author = "Kuo, {Tzu Ting} and Chen, {Po Lin} and Shih, {Chun Che} and Chen, {I. Ming}",
year = "2017",
month = "8",
day = "1",
doi = "10.1016/j.jcma.2017.04.005",
language = "English",
volume = "80",
pages = "482--486",
journal = "Journal of the Chinese Medical Association",
issn = "1726-4901",
publisher = "Elsevier Taiwan LLC",
number = "8",

}

TY - JOUR

T1 - Endovascular stenting for end-stage lung cancer patients with superior vena cava syndrome post first-line treatments – A single-center experience and literature review

AU - Kuo, Tzu Ting

AU - Chen, Po Lin

AU - Shih, Chun Che

AU - Chen, I. Ming

PY - 2017/8/1

Y1 - 2017/8/1

N2 - Background Superior vena cava (SVC) syndrome is a major complication that occurs when a growing lung malignancy compresses the SVC extrinsically. Current treatment options include radiotherapy or chemotherapy to shrink the tumor or endovascular stenting of the SVC to restore flow. Herein, we report a case series treated in a single institution to demonstrate the safety, effectiveness, and outcomes of salvage and primary stenting for malignant SVC obstruction. Methods A total of 12 male patients with malignant superior vena cava obstruction caused by lung cancer underwent SVC stenting from October 2009 to May 2015. Data were reviewed retrospectively, including demographic and clinical characteristics, procedural details, and outcomes. Results Seven patients had received radiotherapy prior to SVC stenting, while the other five patients received stenting as first-line therapy for SVC syndrome. Only one patient experienced initial symptomatic improvement after radiotherapy, and symptoms of SVC syndrome recurred one year later. Wallstents ® (Boston Scientific, Natick MA, USA) were used in all patients. Preoperatively, the mean narrowest SVC diameter measured by CT was 2.16 mm (0–5.5 mm). Technical success was achieved in all patients without complications such as pulmonary embolism, rupture or bleeding. Postoperative mean narrowest SVC diameter measured by CT during follow-up was 11.17 mm (8–13.5 mm). Symptoms of SVC syndrome such as arm and face swelling and dyspnea improved within 1–5 days in all patients. After median follow-up duration of 11.5 months, only one patient presented recurrent SVC syndrome due to in-stent thrombosis two months after stenting. Conclusion Salvage SVC stenting remains a safe and effective treatment for patients with SVC obstruction after failure of radiotherapy and chemotherapy. Primary stenting may be considered at initial presentation of SVC syndrome to improve patients' quality of life.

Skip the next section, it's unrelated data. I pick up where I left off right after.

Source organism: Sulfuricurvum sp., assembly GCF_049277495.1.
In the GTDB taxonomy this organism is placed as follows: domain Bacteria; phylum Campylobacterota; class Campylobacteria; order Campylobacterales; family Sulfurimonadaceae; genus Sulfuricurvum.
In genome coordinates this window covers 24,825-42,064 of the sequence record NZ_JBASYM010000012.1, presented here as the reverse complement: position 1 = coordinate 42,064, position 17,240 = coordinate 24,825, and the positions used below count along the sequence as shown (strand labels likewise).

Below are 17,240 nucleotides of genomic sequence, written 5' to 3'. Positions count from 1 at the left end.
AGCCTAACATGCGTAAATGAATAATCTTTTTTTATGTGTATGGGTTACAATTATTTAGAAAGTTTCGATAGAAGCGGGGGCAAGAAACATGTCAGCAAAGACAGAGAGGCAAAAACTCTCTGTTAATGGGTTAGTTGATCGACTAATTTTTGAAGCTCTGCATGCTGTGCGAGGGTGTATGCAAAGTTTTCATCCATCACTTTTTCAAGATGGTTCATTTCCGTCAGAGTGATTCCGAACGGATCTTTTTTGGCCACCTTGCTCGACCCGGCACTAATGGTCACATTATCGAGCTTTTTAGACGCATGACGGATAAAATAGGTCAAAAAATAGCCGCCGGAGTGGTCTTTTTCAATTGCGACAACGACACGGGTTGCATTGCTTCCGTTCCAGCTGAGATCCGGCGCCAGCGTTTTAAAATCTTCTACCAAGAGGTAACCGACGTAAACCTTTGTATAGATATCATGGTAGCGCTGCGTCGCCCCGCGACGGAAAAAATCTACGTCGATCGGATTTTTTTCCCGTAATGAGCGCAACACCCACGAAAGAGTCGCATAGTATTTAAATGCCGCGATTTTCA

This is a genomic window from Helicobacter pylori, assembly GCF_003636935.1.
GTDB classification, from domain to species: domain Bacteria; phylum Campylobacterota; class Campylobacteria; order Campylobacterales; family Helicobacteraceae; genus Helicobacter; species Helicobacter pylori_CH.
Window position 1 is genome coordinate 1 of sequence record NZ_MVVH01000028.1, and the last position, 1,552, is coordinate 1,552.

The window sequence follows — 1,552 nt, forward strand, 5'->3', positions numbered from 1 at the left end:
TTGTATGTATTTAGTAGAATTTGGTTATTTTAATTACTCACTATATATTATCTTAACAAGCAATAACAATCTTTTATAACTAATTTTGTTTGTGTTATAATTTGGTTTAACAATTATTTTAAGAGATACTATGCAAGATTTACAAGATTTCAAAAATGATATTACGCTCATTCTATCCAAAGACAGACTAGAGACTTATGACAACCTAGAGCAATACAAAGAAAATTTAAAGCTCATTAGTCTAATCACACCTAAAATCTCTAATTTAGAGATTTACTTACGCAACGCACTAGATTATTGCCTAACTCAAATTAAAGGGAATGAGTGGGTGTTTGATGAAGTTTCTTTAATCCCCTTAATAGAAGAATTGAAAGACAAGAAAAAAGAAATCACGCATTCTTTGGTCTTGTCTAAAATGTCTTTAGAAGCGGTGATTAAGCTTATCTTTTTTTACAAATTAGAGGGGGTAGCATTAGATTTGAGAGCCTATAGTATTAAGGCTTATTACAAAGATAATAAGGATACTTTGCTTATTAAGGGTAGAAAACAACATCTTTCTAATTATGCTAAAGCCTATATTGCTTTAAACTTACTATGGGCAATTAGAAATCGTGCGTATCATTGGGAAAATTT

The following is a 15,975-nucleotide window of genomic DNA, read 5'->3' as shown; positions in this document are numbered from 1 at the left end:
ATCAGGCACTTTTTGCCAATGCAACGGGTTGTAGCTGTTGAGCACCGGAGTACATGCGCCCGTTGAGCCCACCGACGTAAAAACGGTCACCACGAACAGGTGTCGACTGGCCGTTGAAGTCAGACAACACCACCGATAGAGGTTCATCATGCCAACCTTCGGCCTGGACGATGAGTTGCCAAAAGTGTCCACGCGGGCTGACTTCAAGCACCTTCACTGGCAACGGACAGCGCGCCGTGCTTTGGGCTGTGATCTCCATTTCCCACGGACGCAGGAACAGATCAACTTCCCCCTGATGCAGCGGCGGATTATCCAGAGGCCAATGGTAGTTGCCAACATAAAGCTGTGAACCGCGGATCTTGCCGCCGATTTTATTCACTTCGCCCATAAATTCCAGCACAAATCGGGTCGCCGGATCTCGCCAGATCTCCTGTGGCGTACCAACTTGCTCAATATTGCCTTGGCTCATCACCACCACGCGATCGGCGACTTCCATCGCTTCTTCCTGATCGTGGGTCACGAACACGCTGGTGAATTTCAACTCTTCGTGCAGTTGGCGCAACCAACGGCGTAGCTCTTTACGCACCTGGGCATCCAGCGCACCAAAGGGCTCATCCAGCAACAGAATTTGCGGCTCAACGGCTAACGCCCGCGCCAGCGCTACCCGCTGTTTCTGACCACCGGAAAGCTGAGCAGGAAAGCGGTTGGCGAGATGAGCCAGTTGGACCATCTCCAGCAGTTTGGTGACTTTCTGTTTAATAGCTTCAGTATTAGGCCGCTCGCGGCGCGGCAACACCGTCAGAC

AB - Background Superior vena cava (SVC) syndrome is a major complication that occurs when a growing lung malignancy compresses the SVC extrinsically. Current treatment options include radiotherapy or chemotherapy to shrink the tumor or endovascular stenting of the SVC to restore flow. Herein, we report a case series treated in a single institution to demonstrate the safety, effectiveness, and outcomes of salvage and primary stenting for malignant SVC obstruction. Methods A total of 12 male patients with malignant superior vena cava obstruction caused by lung cancer underwent SVC stenting from October 2009 to May 2015. Data were reviewed retrospectively, including demographic and clinical characteristics, procedural details, and outcomes. Results Seven patients had received radiotherapy prior to SVC stenting, while the other five patients received stenting as first-line therapy for SVC syndrome. Only one patient experienced initial symptomatic improvement after radiotherapy, and symptoms of SVC syndrome recurred one year later. Wallstents ® (Boston Scientific, Natick MA, USA) were used in all patients. Preoperatively, the mean narrowest SVC diameter measured by CT was 2.16 mm (0–5.5 mm). Technical success was achieved in all patients without complications such as pulmonary embolism, rupture or bleeding. Postoperative mean narrowest SVC diameter measured by CT during follow-up was 11.17 mm (8–13.5 mm). Symptoms of SVC syndrome such as arm and face swelling and dyspnea improved within 1–5 days in all patients. After median follow-up duration of 11.5 months, only one patient presented recurrent SVC syndrome due to in-stent thrombosis two months after stenting. Conclusion Salvage SVC stenting remains a safe and effective treatment for patients with SVC obstruction after failure of radiotherapy and chemotherapy. Primary stenting may be considered at initial presentation of SVC syndrome to improve patients' quality of life.

KW - Lung neoplasm

KW - Stent

KW - Superior vena cava syndrome

UR - http://www.scopus.com/inward/record.url?scp=85019058853&partnerID=8YFLogxK

UR - http://www.scopus.com/inward/citedby.url?scp=85019058853&partnerID=8YFLogxK

U2 - 10.1016/j.jcma.2017.04.005

DO - 10.1016/j.jcma.2017.04.005

M3 - Article

C2 - 28501315

AN - SCOPUS:85019058853

VL - 80

SP - 482

EP - 486

JO - Journal of the Chinese Medical Association

JF - Journal of the Chinese Medical Association

SN - 1726-4901

IS - 8

ER -